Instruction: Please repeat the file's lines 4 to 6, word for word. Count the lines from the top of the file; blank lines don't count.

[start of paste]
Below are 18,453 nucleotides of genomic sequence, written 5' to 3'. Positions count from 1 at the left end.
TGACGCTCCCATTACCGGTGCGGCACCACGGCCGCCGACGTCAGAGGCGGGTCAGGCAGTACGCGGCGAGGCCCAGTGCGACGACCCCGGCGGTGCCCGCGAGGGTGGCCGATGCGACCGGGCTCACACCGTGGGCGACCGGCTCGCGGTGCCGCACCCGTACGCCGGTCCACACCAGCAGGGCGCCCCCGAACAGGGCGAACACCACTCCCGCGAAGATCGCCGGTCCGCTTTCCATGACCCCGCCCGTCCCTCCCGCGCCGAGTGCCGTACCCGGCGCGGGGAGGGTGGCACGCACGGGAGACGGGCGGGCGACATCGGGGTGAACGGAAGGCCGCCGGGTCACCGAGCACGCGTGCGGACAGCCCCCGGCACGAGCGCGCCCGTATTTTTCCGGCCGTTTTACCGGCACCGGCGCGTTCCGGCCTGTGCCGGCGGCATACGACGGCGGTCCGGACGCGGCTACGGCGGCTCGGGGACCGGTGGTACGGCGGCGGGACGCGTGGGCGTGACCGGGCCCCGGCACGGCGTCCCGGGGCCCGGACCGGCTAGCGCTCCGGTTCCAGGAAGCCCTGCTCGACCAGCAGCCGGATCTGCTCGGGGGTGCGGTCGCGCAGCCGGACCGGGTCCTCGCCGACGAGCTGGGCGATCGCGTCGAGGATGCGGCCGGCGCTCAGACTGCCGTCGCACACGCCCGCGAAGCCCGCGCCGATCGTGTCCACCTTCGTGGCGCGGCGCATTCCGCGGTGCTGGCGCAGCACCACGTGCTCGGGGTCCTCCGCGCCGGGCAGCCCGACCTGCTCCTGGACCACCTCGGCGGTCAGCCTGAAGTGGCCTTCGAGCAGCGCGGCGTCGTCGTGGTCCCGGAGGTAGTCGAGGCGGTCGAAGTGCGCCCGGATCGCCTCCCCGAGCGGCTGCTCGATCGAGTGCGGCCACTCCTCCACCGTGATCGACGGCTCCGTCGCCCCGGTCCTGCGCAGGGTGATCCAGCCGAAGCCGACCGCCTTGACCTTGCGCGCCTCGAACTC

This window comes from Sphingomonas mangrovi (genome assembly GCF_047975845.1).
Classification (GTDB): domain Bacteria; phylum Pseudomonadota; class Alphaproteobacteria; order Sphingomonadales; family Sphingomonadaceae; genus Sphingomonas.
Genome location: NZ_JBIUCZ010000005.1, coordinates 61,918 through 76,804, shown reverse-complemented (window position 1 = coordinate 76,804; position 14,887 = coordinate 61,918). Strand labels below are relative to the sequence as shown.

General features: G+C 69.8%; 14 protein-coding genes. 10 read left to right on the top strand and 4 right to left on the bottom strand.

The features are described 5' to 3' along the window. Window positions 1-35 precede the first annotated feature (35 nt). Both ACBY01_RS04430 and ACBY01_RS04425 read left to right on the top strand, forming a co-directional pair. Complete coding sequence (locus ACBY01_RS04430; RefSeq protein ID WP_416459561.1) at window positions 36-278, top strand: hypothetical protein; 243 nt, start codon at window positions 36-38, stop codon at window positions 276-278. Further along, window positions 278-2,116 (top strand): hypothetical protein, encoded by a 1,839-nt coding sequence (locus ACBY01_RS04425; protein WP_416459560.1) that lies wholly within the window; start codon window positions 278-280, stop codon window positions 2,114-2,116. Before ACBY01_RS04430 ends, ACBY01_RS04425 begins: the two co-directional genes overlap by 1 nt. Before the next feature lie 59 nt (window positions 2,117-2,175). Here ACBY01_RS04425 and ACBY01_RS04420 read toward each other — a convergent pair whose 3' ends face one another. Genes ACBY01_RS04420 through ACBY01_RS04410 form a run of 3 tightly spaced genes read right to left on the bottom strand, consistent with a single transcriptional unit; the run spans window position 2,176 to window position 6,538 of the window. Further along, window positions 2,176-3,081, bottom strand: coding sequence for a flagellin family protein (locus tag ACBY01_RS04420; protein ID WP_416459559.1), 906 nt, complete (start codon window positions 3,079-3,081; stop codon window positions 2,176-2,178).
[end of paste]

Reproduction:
Classification (GTDB): domain Bacteria; phylum Pseudomonadota; class Alphaproteobacteria; order Sphingomonadales; family Sphingomonadaceae; genus Sphingomonas.
Genome location: NZ_JBIUCZ010000005.1, coordinates 61,918 through 76,804, shown reverse-complemented (window position 1 = coordinate 76,804; position 14,887 = coordinate 61,918). Strand labels below are relative to the sequence as shown.

General features: G+C 69.8%; 14 protein-coding genes. 10 read left to right on the top strand and 4 right to left on the bottom strand.